Top 5 Grocery Store Openings of the Decade

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Photo by athomson
The hot dog section at an H-E-B
Yesterday, we recounted the top five grocery store closings that had a significant impact on the Houston supermarket scene during the past 10 years. But for as much as we may (or may not) miss AppleTree or Albertson's, we've had some much better grocery stores head our way since then.

In the April-May 2009 edition of My Table magazine, our friend Matthew Dresden spoke to the dramatic changes that Houston has seen since the opening of the very first Kroger in 1955: Fiesta Mart to Super H Mart, Mi Tienda to 99 Ranch -- Houston is now not only a multi-cultural city in terms of population, but in terms of supermarkets to serve that population. More than that, we've also seen the market share shift forcefully from the domination of Kroger and Randall's to the omnipresent H-E-B, which didn't exist in Houston until the early '90s. It's a testament, in fact, to the Texas-based chain's strong presence that three of the five spots on this list are devoted to various H-E-B ventures. With that in mind, here are the five biggest grocery store openings of the last ten years.

H-E-B: Yes, the San Antonio stores first opened locations in Houston in 1992. However, those locations were H-E-B Pantry stores, few of which are still left in the city. The move into the Houston market was considered a difficult one, and investors felt that the company was taking a huge risk. However, opening smaller stores at first -- the Pantry stores are so named for their compact design and basic offerings -- allowed the Houston community to familiarize themselves with the new grocery stores. By the time the first real, full-sized H-E-Bs opened in Houston in 2001, the chain had become a huge hit. With the opening of the vast 125,000-square-foot store on Bunker Hill in 2008 and the Buffalo Market this year, H-E-B cemented its market presence even further. The chain still has a long way to go, however -- Wal-Mart continues to dominate the Houston market with a 29 percent market share, with Kroger a close second at 25 percent.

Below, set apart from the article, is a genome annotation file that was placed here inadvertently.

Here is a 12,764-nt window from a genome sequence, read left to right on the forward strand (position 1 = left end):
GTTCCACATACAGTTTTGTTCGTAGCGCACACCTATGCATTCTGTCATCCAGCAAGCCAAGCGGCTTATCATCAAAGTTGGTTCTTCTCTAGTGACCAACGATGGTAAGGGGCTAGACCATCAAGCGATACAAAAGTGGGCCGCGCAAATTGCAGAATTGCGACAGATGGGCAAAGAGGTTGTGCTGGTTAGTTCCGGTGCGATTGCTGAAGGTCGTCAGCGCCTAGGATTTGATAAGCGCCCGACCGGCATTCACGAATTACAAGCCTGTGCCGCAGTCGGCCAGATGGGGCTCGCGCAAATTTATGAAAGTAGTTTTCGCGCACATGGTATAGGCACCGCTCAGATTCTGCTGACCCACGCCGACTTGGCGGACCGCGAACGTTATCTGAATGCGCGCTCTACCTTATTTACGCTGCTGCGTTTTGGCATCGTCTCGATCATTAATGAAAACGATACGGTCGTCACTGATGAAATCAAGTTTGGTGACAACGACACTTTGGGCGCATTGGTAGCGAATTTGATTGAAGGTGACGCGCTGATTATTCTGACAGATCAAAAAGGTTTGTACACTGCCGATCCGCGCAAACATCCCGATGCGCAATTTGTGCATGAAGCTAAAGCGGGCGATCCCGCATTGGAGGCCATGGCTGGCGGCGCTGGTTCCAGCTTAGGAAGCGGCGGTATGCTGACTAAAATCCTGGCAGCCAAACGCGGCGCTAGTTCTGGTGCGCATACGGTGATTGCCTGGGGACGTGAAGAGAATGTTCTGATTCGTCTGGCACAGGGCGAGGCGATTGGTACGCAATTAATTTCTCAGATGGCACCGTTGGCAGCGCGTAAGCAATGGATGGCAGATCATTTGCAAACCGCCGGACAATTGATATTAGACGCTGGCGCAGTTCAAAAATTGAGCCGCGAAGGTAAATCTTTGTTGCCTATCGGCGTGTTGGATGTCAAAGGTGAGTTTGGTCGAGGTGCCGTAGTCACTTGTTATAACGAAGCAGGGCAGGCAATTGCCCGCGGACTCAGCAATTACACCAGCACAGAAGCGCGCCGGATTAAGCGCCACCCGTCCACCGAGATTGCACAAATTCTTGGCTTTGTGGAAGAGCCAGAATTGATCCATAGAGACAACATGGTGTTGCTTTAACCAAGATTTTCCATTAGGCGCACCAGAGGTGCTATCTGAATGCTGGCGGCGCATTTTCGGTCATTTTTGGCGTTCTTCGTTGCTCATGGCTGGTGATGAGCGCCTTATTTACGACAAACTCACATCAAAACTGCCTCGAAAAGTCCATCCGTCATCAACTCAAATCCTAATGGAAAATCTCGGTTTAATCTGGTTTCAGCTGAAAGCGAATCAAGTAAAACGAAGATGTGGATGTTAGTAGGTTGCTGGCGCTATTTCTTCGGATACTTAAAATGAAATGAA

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Photo by Mr. Wright
Broccoflower at Central Market
Central Market: The same year that H-E-B shed its pantries, it opened the first Central Market in Houston to great fanfare. The high-end epicurean concept was so popular in Austin -- where the first Central Market opened in order to compete directly with Whole Foods -- that it became a veritable tourist attraction, second only in popularity to the Capitol. This popularity carried over to Houston and to this day, nearly eight years later, there is never a time when the busy grocery store isn't filled with people and its parking lot filled with traffic. The store offers more than just food -- gourmet cooking classes, the Cafe On The Run dining area where people can buy ready-made food to take home or simply eat at the store, and a huge organic goods section are some of the biggest attractions at Central Market.

Mi Tienda: Another H-E-B concept store, this time with its first venture in Houston. In 2006, the largest Hispanic-targeted store (and the first in the H-E-B chain), called Mi Tienda -- Spanish for "my store" -- opened in Pasadena, with a mindset of competing directly with the local Fiesta Mart chain and its 30 stores in Houston. The 63,000-square-foot store was immense and featured a tortilleria (something which has now been incorporated into many other H-E-Bs), strolling mariachis, restaurants featuring Mexican and Cuban cuisine, and bi-lingual employees wearing guayaberas and nametags with the location of their birth (usually in Mexico or Central America).


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